"Too often when women and minorities sound the alarm about discriminatory, demeaning treatment in the workplace, they end up getting forced out and nothing gets fixed,” Studley told The News.

“Employers should focus on doing the right thing and addressing the problems rather than doing the bare minimum to avoid being sued."

The Senate paid $7,500 for the investigation, which was conducted by Evans Law Group, P.C. of Rochester, according to Business Office Director Jordan Hankwitz.

The Senate typically does not comment on personnel issues because “we would always want to protect their privacy,” McCann said, “but this has been outside the normal circumstances of any personnel issue as there is more information out in the public than we would expect.”

Deputy Chief of Staff Nancy Green, who previously worked with Mulcrone under former leaders and rejoined Senate Democrats in September 2017, defended her boss and longtime colleague.

“He’s always been fair,” she said. “He’s the kind of supervisor, and frankly the kind of employee, who tries to help other employees. He’s always lifted people up and given people opportunities.”

Green noted that she’s earned a promotion, a pay increase and been given additional responsibilities working under Mulcrone during the past two years. She is one of several women who currently hold senior staff positions in Ananich's office.

“I don’t have anything negative to say about him, and I’m frankly surprised to see other people criticize him.”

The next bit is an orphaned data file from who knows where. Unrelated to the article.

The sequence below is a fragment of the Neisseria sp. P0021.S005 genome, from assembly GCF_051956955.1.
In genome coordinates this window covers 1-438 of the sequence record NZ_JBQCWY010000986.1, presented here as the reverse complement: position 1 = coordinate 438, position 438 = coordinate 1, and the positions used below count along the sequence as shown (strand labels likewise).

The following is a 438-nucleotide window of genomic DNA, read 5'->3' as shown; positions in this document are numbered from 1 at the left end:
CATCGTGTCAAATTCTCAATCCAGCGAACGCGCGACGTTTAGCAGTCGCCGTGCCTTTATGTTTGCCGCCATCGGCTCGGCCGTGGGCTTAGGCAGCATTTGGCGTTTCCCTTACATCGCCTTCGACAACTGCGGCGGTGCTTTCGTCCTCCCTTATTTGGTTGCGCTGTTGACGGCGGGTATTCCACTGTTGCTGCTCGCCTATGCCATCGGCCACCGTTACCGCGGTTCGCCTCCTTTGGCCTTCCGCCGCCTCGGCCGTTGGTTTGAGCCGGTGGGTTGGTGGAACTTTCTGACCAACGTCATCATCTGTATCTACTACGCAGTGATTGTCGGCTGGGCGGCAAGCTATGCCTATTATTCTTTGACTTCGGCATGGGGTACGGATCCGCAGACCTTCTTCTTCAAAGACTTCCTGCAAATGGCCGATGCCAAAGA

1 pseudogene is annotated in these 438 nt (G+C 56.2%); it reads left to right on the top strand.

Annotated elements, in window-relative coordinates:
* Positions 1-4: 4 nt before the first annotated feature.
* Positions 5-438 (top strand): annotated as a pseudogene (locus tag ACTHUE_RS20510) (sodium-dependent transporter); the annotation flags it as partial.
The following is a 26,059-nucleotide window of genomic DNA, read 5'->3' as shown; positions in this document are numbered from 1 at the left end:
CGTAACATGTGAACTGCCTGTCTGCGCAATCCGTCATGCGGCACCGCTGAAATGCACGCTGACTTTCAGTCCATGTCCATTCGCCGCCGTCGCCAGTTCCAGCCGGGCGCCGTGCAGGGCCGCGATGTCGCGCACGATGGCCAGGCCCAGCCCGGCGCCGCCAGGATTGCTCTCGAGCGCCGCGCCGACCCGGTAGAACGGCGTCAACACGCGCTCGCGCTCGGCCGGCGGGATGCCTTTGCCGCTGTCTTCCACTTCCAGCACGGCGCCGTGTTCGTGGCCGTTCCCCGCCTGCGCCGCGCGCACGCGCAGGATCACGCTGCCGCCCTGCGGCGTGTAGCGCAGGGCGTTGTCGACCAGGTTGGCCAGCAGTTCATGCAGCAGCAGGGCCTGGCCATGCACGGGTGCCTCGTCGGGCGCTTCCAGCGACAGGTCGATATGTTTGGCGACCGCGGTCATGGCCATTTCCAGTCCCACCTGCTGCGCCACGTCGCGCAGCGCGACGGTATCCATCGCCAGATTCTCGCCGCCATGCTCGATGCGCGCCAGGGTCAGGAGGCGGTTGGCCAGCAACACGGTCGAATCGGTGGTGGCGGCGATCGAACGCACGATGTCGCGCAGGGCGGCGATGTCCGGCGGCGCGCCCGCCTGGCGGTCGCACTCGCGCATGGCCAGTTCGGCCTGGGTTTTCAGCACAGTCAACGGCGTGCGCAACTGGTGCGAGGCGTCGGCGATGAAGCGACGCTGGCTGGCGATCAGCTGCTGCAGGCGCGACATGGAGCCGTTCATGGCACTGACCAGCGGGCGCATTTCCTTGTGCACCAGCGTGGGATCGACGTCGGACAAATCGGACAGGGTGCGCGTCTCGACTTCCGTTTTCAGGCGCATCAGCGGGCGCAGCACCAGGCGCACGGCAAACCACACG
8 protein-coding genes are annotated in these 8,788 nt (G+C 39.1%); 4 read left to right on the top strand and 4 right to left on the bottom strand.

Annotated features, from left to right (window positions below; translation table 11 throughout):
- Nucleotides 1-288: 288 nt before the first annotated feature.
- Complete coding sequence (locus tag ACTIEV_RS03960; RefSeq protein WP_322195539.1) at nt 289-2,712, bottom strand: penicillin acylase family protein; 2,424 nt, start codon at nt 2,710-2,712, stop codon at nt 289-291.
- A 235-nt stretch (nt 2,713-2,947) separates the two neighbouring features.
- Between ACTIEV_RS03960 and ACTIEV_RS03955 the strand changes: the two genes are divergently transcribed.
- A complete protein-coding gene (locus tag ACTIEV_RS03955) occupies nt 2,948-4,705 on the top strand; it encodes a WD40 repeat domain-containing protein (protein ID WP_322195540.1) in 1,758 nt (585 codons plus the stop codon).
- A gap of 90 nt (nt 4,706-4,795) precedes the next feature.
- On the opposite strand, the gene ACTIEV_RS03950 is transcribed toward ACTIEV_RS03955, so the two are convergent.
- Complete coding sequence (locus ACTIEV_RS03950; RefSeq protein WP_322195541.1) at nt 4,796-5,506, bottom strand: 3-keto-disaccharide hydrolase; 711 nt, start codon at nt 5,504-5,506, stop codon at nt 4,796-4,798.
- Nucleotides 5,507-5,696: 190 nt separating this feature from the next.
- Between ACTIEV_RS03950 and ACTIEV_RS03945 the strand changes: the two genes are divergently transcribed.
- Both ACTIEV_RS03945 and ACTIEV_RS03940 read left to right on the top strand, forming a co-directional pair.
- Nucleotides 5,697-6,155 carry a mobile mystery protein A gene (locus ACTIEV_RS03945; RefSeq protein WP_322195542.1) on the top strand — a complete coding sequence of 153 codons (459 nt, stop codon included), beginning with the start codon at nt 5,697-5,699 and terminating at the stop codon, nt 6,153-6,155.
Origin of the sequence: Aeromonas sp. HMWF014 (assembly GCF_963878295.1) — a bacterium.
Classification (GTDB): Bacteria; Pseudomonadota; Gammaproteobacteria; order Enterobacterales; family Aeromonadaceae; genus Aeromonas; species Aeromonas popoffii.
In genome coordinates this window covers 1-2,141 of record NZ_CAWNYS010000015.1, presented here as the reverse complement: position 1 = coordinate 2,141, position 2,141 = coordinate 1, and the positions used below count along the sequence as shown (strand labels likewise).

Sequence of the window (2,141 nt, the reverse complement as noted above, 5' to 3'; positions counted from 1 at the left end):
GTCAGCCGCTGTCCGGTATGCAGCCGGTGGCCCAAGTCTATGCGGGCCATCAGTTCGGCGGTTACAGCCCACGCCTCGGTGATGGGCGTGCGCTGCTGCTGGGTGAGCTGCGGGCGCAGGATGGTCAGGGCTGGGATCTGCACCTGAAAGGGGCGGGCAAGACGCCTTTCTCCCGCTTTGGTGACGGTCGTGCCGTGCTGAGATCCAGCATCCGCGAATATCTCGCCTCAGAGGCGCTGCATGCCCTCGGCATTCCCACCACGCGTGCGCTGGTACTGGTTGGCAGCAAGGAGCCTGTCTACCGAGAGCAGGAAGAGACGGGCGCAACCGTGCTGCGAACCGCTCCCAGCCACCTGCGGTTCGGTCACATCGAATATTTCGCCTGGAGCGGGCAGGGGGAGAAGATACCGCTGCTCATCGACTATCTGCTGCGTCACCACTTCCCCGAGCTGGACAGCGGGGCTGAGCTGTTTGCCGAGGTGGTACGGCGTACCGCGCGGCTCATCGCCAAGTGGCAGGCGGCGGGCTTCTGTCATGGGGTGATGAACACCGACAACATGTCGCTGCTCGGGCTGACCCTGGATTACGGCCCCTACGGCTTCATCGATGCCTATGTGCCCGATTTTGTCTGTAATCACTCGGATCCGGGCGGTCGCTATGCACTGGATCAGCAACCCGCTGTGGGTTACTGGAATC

In her complaint, Studley indicated she had brought general concerns about workplace conditions to Ananich on multiple occasions, including a Sept. 9, 2016, discussion, and a phone chat and subsequent email later that same month.

She also alleged Zukas, another male staffer who was the subject of a separate complaint from Wittrock, had a “history of making sexist remarks and provoking” female colleagues but was only reprimanded when he made “racially insensitive comments, not sexist ones.”

The 2017 discrimination complaint and material allegations were made public by Chris Savage, chairman of the Washtenaw County Democratic Party, who published Studley’s complaint on his Eclectablog website.

“I don’t like to do friendly fire, but we have to be better than this,” Savage told The News on Wednesday, suggesting Democratic efforts to regain a majority in the upper chamber “don’t stand a chance” if talented female staffers leave because of poor treatment by male superiors.

Savage cast doubt on the thoroughness of the Senate Business Office investigation that found the claims without merit.

“My hope is this spurs a change, and this is largely going to have to be on Jim Ananich,” Savage said. “He’s the boss of it. People tell me he’s a super nice guy, but very conflict averse, and that seems to be showing itself right now.”

Green praised Ananich and questioned why the complaint was published since the investigation had found no fault. 

"I feel like they're all about lifting people up and helping people do their best," she said about Mulcrone and Ananich. "So I’m really kind of sad to see this is a story."

joosting@detroitnews.com